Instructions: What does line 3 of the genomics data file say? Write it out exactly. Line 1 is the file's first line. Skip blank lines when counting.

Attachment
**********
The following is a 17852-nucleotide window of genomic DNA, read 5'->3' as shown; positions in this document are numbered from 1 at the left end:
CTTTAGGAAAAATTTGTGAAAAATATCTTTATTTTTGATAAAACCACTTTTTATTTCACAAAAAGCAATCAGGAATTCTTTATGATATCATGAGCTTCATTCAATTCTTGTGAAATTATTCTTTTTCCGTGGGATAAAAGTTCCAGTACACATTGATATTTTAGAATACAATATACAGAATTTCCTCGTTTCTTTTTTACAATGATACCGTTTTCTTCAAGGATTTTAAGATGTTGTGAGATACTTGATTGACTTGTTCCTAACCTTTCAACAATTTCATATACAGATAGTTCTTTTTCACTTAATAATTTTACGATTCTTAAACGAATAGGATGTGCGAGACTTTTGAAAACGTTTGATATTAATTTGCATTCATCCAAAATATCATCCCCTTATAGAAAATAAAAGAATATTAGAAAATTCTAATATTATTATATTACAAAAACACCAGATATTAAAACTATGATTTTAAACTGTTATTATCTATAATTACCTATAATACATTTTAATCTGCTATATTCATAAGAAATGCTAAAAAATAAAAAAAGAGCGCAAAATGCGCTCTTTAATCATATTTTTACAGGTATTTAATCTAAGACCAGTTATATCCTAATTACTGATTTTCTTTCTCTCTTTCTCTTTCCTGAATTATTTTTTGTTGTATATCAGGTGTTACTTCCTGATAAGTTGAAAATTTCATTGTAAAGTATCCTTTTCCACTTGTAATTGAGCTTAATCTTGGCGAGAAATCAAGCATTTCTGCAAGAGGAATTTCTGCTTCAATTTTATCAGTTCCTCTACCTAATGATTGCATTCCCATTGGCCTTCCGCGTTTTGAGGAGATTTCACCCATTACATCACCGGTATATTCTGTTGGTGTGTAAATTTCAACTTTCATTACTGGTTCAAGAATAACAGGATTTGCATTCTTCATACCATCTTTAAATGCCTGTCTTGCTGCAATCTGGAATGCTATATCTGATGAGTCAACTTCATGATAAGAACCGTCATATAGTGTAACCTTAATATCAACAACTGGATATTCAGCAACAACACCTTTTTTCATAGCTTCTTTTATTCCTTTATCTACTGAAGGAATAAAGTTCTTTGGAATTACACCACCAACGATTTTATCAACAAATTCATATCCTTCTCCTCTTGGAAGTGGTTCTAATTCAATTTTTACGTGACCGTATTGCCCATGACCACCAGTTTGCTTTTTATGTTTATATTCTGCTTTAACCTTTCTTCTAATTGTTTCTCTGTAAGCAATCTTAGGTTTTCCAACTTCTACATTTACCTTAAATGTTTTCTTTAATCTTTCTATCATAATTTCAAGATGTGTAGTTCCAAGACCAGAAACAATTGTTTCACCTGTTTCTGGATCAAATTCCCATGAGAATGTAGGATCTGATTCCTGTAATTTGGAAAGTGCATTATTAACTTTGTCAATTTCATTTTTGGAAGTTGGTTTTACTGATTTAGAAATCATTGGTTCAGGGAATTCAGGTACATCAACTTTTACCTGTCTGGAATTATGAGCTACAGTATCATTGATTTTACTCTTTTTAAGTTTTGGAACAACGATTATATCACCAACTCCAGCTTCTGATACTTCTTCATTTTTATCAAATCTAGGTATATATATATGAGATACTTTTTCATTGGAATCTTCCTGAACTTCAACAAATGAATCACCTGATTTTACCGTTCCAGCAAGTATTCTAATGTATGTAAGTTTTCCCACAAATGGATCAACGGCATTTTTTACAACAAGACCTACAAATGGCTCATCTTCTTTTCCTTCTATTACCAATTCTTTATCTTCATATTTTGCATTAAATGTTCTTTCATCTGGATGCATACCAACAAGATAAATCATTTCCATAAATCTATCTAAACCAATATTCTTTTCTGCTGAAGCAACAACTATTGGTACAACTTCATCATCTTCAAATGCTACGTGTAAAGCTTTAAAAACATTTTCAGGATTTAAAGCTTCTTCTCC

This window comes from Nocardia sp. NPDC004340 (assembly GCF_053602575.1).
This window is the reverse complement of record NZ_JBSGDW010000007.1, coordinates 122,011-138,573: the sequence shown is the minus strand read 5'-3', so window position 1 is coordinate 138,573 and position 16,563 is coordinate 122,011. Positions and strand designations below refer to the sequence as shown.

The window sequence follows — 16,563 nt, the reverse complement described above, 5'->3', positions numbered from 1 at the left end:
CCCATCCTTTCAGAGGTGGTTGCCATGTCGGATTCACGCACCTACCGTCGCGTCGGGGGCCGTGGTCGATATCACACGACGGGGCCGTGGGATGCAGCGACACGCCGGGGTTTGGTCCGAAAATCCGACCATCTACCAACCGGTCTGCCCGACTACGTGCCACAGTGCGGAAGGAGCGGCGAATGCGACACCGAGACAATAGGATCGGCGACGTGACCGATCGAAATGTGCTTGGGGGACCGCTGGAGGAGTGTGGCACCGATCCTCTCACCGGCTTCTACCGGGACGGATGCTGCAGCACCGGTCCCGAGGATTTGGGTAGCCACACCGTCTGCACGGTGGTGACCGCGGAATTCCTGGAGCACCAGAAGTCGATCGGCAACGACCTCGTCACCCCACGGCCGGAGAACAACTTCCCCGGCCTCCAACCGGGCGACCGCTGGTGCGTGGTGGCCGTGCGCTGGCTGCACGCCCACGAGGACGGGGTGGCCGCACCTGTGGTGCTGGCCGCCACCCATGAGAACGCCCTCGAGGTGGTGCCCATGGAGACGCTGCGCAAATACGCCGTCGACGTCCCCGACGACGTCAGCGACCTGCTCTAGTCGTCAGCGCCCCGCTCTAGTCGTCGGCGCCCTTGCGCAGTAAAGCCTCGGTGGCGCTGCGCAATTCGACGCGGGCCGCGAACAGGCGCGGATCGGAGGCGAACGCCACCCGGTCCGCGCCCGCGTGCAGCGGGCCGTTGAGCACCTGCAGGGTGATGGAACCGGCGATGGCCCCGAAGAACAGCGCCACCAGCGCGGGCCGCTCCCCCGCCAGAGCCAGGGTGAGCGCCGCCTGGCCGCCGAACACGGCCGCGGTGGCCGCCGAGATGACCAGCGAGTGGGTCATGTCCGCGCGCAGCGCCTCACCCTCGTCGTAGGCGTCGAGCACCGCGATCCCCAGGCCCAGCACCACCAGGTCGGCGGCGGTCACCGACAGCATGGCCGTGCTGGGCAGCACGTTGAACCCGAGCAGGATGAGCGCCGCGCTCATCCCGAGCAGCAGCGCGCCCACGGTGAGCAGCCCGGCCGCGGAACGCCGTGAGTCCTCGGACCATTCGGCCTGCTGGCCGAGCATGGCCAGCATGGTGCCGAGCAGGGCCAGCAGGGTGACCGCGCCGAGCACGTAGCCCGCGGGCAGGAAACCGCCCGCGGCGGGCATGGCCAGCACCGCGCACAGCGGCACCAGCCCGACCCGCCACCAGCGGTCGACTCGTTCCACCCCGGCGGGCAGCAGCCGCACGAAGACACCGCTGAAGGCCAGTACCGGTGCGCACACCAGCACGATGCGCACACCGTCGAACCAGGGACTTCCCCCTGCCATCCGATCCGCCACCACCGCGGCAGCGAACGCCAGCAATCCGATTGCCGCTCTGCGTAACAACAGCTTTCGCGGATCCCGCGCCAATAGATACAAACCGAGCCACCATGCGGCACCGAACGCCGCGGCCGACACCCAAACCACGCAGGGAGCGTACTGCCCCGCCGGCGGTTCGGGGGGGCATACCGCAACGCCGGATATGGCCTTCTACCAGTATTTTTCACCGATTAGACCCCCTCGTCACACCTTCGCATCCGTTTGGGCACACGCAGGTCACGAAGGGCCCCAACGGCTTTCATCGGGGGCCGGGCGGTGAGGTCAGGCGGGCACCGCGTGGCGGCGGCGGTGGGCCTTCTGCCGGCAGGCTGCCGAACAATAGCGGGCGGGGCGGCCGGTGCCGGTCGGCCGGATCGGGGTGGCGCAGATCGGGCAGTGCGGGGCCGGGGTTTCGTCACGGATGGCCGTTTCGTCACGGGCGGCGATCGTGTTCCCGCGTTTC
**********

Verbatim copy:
This window comes from Nocardia sp. NPDC004340 (assembly GCF_053602575.1).